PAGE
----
Federal Income From Crude Oil and Natural Gas: Issues and Options

Nelson Holloway (Editor)

Series: Energy Policies, Politics and Prices
BISAC: SCI070000

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$95.00

Volume 10

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Special issue: Resilience in breaking the cycle of children’s environmental health disparities
Edited by I Leslie Rubin, Robert J Geller, Abby Mutic, Benjamin A Gitterman, Nathan Mutic, Wayne Garfinkel, Claire D Coles, Kurt Martinuzzi, and Joav Merrick

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The production of oil and natural gas in the United States has increased rapidly over the past decade. As of 2014, domestic production of crude oil had grown to about half of total consumption, and domestic production of natural gas represented almost 95 percent of total consumption. Domestic oil and gas production occurring on federal lands or in federal waters off the coast of the United States represented about one-fifth of total U.S. production in 2014. The Energy Information Administration (EIA) projects crude oil prices to average in the lower to upper $50 per barrel range through 2015. This lower price, if sustained, may impact long term oil development and lower production volumes. This book focuses on issues and options for federal income from crude oil and natural gas. It discusses potential budgetary effects of immediately opening most federal lands to oil and gas leasing, reviews U.S. crude oil and natural gas production in federal and non-federal areas, and provides a legal framework for offshore oil and gas development. (Imprint: Novinka)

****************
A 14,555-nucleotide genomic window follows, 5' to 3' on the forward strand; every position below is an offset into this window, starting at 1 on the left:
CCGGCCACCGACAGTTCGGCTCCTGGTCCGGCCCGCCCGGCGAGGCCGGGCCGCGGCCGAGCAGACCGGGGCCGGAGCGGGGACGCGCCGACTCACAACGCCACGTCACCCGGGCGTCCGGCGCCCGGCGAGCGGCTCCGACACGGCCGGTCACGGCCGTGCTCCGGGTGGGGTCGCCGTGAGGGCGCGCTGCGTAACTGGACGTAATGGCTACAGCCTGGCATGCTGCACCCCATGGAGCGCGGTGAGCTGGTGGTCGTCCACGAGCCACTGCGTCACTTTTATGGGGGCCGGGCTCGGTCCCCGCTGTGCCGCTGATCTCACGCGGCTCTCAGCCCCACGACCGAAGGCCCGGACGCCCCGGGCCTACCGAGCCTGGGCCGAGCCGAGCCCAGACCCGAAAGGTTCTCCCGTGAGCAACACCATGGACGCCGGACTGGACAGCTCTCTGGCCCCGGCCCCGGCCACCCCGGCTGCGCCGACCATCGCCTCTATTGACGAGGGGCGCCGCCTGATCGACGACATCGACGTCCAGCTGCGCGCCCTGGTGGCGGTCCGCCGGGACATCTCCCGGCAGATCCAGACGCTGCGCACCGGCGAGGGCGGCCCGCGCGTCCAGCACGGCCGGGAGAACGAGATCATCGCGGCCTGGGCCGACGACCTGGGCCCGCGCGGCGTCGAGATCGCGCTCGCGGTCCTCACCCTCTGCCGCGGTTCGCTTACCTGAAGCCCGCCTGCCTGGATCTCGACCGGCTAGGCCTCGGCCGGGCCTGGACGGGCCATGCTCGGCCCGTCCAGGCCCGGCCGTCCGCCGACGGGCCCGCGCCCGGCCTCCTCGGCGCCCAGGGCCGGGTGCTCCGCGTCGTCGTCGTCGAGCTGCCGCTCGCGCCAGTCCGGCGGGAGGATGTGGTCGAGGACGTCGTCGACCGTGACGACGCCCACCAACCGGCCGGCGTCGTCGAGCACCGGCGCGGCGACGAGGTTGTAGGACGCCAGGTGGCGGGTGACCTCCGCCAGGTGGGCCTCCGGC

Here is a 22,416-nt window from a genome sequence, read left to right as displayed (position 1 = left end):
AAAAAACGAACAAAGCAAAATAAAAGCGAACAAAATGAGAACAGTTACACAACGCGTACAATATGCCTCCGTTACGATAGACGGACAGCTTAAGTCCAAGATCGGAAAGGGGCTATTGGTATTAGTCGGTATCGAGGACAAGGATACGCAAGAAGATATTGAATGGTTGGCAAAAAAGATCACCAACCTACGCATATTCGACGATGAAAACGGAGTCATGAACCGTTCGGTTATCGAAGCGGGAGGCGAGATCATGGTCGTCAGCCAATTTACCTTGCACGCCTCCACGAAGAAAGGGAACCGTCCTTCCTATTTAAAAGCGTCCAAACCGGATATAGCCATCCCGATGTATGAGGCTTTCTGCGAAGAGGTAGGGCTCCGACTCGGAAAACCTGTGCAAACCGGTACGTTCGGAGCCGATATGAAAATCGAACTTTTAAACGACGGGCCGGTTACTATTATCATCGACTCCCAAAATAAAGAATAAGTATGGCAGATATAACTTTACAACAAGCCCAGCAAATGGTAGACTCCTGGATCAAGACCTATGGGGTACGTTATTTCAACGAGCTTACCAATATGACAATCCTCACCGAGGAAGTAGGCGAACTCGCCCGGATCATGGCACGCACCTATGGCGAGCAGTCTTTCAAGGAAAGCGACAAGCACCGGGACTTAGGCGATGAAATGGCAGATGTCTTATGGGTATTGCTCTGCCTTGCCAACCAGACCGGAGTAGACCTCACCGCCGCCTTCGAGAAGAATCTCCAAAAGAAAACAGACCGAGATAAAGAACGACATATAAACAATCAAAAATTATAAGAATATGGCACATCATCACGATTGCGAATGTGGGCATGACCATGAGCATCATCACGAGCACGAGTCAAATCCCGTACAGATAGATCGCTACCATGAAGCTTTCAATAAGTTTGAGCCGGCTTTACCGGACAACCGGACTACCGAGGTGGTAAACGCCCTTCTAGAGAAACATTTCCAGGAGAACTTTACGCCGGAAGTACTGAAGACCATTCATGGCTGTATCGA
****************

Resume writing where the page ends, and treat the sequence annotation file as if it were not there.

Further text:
Preface

Chapter 1. Options for Increasing Federal Income From Crude Oil and Natural Gas on Federal Lands
Andrew Stocking and Perry Beider

Chapter 2. Potential Budgetary Effects of Immediately Opening Most Federal Lands to Oil and Gas Leasing
Kathleen Gramp and Jeff LaFave

Chapter 3. U.S. Crude Oil and Natural Gas Production in Federal and Non-Federal Areas
Marc Humphries

Chapter 4. Offshore Oil and Gas Development: Legal Framework
Adam Vann

Index

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